«The Mammography Reference Center North in Oldenburg, Germany and Berlin-based deep tech company Vara, are today announcing the peer-reviewed findings of a large-scale study into the detection of interval cancers using AI. The study has been published in the European Journal of Radiology.»

«The study is  based on the largest cohort of interval cancer cases to be assessed by an algorithm – the study researchers were primarily interested in understanding how many retrospectively visible cancers that were overlooked by radiologists could be detected and found by AI. 374 of the 2,396 interval cancers in the cohort were considered “false negative” and 468 “minimal signs”. When the algorithm was set at an operating level of 99% specificity (above the specificity of the screening program at 97%), it could detect and localise 27,5% (103) of the “false negative” and 12,2% (57) of minimal sign cancers. With decreasing specificity, more  interval cancers could be detected. However, evaluating any AI at this specificity is necessary to demonstrate how AI can be brought into a screening program without inducing a detrimental impact on false positive rates. This is important to women participating in screening, as the emotional burden of a false-positive screening mammogram is high.»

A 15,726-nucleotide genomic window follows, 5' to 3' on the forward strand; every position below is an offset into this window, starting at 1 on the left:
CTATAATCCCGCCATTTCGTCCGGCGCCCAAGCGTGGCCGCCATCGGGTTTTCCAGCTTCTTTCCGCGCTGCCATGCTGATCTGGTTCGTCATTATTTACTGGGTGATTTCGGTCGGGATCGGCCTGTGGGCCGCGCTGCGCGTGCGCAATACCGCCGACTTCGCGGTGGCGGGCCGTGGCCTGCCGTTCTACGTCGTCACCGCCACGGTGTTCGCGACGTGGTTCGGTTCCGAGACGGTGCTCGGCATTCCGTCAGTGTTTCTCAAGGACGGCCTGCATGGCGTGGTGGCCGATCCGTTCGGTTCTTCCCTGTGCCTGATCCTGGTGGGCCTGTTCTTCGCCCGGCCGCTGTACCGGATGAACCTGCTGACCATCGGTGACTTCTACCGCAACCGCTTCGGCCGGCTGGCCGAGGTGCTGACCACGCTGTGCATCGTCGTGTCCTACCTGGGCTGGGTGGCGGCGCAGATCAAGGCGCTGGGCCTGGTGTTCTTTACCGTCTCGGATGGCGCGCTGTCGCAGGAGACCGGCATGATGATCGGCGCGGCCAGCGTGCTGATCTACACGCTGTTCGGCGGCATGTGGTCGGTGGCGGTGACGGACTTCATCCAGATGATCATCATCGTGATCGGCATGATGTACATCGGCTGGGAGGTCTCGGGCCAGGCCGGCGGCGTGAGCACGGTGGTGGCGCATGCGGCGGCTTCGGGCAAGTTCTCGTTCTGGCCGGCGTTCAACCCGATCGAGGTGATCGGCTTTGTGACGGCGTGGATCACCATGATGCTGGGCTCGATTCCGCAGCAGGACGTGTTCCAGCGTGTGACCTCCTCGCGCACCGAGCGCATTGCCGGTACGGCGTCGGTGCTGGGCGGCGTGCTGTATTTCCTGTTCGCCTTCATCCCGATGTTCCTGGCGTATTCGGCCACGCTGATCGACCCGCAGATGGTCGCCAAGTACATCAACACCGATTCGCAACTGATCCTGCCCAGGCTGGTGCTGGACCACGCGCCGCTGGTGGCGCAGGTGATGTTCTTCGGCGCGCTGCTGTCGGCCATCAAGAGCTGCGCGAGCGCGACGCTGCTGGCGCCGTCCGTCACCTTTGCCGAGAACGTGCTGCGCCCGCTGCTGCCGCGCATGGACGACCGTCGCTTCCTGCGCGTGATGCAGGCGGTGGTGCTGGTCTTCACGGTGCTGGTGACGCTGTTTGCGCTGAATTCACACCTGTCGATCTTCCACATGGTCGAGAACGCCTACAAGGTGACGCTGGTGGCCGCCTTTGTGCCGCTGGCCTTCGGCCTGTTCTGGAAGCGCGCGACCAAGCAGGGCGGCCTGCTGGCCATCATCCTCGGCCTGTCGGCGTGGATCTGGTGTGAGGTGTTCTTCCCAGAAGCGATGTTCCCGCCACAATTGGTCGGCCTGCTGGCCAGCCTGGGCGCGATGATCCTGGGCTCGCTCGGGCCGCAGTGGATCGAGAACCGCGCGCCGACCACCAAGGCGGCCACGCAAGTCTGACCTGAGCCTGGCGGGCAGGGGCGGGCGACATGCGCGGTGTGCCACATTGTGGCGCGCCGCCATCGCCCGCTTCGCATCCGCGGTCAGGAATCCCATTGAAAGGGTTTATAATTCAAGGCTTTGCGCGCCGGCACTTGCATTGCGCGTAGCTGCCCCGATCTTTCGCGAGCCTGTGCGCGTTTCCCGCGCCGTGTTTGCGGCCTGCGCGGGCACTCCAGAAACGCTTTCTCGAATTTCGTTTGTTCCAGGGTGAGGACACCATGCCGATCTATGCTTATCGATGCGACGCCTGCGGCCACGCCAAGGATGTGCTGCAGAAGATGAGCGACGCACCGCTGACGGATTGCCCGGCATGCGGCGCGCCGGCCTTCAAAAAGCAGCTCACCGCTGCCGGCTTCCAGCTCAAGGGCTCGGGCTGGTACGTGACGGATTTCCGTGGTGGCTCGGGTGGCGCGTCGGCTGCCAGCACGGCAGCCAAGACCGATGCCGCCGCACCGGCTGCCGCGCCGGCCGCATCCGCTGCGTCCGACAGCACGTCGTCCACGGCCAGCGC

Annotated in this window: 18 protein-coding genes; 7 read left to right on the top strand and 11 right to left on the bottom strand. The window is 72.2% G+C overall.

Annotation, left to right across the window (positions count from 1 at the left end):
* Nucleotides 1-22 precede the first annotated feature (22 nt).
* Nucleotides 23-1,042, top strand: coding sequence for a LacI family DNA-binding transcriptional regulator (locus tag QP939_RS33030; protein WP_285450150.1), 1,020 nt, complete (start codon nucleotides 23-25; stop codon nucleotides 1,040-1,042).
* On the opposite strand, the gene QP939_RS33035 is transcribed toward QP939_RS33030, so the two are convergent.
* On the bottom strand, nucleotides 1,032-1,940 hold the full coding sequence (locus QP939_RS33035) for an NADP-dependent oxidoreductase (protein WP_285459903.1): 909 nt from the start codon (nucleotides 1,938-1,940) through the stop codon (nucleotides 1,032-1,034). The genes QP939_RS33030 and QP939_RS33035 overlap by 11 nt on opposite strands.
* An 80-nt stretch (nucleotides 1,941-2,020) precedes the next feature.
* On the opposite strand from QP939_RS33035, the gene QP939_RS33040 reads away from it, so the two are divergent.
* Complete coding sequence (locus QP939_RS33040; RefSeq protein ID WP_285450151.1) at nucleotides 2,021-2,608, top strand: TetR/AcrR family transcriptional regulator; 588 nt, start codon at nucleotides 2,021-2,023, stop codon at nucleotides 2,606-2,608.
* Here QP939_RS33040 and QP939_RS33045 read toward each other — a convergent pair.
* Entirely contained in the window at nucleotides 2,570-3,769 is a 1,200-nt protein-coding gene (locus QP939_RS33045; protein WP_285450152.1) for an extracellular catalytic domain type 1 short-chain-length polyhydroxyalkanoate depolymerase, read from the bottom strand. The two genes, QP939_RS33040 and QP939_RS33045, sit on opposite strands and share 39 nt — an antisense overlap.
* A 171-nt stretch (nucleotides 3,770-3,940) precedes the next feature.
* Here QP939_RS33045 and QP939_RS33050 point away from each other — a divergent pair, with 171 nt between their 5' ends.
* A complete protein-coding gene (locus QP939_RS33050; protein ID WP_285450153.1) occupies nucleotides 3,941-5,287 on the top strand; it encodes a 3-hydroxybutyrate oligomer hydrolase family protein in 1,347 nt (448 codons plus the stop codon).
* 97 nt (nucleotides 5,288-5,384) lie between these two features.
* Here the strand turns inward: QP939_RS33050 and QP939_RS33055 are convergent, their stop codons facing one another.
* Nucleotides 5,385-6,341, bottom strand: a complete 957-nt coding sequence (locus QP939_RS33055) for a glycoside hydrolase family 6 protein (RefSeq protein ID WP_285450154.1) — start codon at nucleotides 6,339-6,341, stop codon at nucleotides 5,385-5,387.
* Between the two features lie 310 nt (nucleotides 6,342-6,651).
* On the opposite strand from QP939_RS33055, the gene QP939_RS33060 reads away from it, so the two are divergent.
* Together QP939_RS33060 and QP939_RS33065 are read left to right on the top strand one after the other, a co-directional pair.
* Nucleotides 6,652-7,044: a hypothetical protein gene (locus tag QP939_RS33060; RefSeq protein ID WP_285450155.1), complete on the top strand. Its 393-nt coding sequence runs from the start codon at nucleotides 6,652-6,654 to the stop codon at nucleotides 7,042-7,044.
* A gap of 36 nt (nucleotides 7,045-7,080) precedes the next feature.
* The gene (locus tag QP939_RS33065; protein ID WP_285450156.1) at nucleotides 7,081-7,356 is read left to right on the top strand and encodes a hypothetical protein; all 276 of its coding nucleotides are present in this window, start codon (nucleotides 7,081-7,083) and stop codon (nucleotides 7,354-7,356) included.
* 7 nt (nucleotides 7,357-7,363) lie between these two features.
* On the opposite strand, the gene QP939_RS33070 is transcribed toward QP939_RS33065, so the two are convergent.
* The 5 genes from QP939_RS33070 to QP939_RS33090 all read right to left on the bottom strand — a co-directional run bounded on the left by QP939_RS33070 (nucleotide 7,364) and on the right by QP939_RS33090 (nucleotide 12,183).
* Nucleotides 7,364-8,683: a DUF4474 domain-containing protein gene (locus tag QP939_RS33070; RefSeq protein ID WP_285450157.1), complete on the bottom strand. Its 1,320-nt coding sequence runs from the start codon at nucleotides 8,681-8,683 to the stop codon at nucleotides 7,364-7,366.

«What’s more, for some of the remaining cases (2,8%) in the cohort, the AI was able to identify where cancers would later appear in the breasts of women who initially showed no signs of malignancy, but later went on to develop cancer during the period between screening rounds.»

Article written by Leah.



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